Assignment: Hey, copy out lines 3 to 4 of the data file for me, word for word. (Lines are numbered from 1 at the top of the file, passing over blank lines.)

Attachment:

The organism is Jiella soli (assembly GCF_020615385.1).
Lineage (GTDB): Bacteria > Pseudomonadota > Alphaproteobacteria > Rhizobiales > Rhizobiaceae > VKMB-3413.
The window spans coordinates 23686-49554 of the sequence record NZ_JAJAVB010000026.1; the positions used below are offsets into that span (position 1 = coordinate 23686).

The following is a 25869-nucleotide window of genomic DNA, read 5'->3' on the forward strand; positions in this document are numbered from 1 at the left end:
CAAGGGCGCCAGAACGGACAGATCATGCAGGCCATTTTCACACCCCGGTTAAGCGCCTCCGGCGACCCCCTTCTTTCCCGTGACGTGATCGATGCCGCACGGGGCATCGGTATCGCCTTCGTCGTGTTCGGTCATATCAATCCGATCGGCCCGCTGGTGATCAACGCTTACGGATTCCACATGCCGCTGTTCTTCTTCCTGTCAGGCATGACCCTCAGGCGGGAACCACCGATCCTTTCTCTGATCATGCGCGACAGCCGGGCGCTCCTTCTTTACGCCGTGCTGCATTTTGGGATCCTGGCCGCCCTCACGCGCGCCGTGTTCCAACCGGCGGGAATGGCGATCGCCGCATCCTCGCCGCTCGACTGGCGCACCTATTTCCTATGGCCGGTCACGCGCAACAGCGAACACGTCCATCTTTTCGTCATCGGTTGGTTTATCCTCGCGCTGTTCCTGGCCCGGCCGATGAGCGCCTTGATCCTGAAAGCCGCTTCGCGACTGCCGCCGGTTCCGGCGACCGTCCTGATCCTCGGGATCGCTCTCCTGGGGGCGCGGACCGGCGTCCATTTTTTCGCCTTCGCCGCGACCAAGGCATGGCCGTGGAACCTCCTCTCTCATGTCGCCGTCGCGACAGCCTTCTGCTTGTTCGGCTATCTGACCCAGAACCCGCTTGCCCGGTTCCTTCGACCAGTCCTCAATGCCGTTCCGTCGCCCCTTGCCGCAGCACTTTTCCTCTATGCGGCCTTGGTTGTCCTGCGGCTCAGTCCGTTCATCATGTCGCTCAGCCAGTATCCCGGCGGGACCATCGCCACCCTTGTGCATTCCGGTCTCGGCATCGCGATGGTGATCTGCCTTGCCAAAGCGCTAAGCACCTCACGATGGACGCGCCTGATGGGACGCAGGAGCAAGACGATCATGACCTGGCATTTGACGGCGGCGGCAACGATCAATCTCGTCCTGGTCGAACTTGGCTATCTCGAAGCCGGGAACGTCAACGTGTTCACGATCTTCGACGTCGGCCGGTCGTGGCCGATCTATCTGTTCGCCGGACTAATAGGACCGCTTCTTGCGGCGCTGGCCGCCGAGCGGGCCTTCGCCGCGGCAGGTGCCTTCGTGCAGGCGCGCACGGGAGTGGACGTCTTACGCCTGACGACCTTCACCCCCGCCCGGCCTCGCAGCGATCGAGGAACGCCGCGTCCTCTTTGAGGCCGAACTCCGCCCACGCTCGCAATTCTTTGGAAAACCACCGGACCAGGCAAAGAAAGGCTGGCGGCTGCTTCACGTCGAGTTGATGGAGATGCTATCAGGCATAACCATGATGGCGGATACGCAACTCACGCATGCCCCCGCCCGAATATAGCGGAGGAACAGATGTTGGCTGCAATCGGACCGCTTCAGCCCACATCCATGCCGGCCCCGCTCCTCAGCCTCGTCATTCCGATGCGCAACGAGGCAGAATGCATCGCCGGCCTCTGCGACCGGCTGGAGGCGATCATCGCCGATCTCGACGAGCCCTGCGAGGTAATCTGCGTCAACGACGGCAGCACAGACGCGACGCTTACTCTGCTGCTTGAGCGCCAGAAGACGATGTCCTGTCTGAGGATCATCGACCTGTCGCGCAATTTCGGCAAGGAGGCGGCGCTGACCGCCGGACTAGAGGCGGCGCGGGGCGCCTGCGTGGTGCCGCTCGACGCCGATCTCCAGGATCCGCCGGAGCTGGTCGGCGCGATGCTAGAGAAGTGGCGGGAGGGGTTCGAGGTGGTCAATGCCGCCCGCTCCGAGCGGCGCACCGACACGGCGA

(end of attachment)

The window spans coordinates 23686-49554 of the sequence record NZ_JAJAVB010000026.1; the positions used below are offsets into that span (position 1 = coordinate 23686).

The following is a 25869-nucleotide window of genomic DNA, read 5'->3' on the forward strand; positions in this document are numbered from 1 at the left end: